Washington -- The title should be enough to warn the wary away. "Between Home and Heaven" manages to be both pretentious and sentimental, and an exhibit of really good "Contemporary American Landscape Photography" would merit better. Unfortunately, this one, at the National Museum of American Art in Washington, deserves just what it gets.
The idea behind it wasn't bad. Several years ago the NMAA set out to amass a collection of American landscape photography, with the support of the Consolidated Natural Gas Company Foundation, and over four years photography curator Merry Foresta selected more than 300 images from about 50 photographers. For the collection's public debut she selected 131.
Certainly there were good reasons for such a project. If one were to choose one subject as most typical of American art, it would surely be landscape. From the days of the Hudson River School to Winslow Homer, from impressionism to abstraction to David Hockney's recent "Pearblos som Hwy" (which, by the way, should be in this show but isn't), the American landscape has had a powerful, at times mystical, hold on the imagination of artists.
It has represented the beneficence of God, the dream of empire, or "compensation for our lack of ancient cultures and classical heroes" as NMAA director Elizabeth Broun says in her catalog preface. More recently, the depiction of landscape has often reflected our sorrow, guilt and anger over what we have done and are doing to this precious heritage: urbanized it -- worse, suburbanized it, mauled (as inmalled) it, raped it, polluted it, trashed it.
A fine, a wonderful, a great exhibit might have been assembled around the subject of landscape. Though what we get instead is not devoid of interesting images, what it adds up to is just plain dull. There are three major problems with it.
First, there doesn't seem to have been any organizing principle. The show could have been divided up aesthetically, or by subject matter, or perhaps some other way. But everything has been more or less thrown together, so that one doesn't have any coherent idea of what this show -- or collection -- is all about.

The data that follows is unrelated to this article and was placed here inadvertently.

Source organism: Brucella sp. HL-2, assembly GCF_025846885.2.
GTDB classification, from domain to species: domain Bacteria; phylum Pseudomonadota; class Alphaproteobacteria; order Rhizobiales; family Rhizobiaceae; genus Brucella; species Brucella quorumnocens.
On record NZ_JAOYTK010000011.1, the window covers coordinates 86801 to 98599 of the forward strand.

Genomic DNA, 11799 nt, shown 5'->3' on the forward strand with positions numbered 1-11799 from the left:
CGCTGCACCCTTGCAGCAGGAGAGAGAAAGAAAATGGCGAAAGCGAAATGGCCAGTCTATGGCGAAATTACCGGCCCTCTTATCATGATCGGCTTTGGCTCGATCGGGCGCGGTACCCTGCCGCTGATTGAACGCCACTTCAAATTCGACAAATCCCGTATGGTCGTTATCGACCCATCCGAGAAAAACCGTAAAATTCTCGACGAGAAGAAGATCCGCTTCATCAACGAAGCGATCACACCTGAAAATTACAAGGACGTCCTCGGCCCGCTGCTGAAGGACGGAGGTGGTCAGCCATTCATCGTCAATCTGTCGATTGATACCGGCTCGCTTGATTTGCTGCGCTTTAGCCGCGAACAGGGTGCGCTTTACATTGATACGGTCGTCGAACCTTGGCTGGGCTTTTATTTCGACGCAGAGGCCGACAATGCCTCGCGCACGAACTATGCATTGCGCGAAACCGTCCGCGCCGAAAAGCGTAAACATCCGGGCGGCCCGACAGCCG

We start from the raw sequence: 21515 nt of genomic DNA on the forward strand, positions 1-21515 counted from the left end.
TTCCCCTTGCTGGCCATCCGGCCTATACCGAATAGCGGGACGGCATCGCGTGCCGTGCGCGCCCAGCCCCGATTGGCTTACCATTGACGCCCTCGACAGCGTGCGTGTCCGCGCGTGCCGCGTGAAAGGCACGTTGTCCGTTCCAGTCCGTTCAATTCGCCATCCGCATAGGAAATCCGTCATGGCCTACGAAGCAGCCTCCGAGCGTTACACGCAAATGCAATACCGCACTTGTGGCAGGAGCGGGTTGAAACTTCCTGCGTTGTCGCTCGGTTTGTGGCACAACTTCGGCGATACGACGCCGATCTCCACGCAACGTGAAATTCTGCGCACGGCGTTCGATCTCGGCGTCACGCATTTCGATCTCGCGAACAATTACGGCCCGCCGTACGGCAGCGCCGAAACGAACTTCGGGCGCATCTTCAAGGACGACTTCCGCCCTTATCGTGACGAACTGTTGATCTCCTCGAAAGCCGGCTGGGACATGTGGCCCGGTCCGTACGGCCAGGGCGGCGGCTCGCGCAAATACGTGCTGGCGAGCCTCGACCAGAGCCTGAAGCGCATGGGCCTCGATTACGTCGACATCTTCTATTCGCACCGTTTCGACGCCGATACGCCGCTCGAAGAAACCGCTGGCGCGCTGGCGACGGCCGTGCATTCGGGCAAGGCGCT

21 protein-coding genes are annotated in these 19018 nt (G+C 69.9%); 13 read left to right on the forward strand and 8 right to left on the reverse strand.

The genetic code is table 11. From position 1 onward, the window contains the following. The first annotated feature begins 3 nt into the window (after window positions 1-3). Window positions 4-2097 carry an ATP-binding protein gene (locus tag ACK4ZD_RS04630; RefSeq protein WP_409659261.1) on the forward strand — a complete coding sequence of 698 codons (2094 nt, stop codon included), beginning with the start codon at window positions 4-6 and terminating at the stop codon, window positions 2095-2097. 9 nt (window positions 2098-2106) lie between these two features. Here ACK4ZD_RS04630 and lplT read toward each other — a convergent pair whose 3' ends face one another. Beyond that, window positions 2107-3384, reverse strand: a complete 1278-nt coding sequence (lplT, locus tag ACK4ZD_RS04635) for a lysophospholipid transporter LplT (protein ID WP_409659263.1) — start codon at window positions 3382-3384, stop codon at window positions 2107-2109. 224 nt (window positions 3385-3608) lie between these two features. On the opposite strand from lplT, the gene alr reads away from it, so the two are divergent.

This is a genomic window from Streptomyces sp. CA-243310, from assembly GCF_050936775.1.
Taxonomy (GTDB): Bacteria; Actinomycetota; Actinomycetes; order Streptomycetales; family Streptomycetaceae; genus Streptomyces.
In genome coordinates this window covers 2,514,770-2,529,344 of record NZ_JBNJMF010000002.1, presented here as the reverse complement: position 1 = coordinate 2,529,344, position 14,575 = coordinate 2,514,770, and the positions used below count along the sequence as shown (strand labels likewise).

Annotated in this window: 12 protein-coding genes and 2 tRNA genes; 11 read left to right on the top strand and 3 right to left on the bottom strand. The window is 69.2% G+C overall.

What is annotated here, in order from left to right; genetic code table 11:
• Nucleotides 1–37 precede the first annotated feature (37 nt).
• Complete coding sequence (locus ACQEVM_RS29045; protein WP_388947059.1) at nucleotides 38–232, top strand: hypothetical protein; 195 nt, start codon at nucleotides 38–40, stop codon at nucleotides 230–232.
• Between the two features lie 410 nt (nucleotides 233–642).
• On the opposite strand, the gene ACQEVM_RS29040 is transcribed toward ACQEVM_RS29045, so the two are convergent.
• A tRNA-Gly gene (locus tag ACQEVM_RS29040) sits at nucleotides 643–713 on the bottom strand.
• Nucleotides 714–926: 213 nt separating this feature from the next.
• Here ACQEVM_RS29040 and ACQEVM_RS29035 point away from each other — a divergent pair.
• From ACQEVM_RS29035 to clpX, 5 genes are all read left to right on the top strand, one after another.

The catalog is no better. We careen from the lovely field and sky of Terry Evans' "Fairy Ring #2" to Richard Misrach's arid and littered scene "Bomb, Destroyed Vehicle and Lone Rock" to Gus Foster's panorama "Cut Wheat" to a group of works by Peter Goin and David T. Hanson showing various kinds of pollution to shots of bridges by Stuart D. Klipper and Allen Hess to a town nestled in the Colorado mountains by Robert Dawson to Barbara Bosworth's delicate "Niagara Falls." Most if not all of these have to do with man's interaction with the land in one way or another, good and bad, but the way they're presented doesn't add up to anything.
Second, the written material is extremely poor. The exhibit begins with an introductory text full of not very meaningful generalities such as, "In an ecological age when the meaning of landscape is largely effected by the culture that inhabits the camera's geological subject, photography is again employed in a serious attempt to realize a new aesthetic in nature." Beyond that, there is little to guide the visitor through this confusing succession of images.
Again, the catalog is no better. It contains three essays, including one by Foresta, but they only further confuse matters. These writers don't seem to know how to separate and classify the photographic material they're dealing with in any helpful way. In her essay, Foresta cites the book "Landscape as Photograph," in which "Estelle Jussim and Elizabeth Lindquist-Cock isolated eight different approaches -- from artistic, genre and pure form to politics and propaganda." Maybe Foresta should simply have appropriated those categories, or maybe the material here isn't organizable that way, or maybe it just isn't organizable.
PD Finally, the images themselves are so boring. One can't say that
about all of them individually -- there are some beautiful works here, some effective ones, some affecting ones -- but collectively they fall flat. They're like a group of people who have been brought together because they all have red hair but nothing else in common. They don't have anything to say.
Above all, there's an aura of timidity about this collection; it looks as if it was put together with an almost fanatic determination not to have either a consistent aesthetic or a point of view. As a result, it's simply flabby.
John Singer Sargent's "El Jaleo" (1882), his first major success, a great big (8 feet by 11 feet) painting showing a Spanish flamenco dancer on a shallow stage with musicians behind her. Marked by dynamic brushwork and dramatic lighting, especially on the dancer's white skirt, it's a tour de force. It's not profound, but it's bold and thrilling and fun.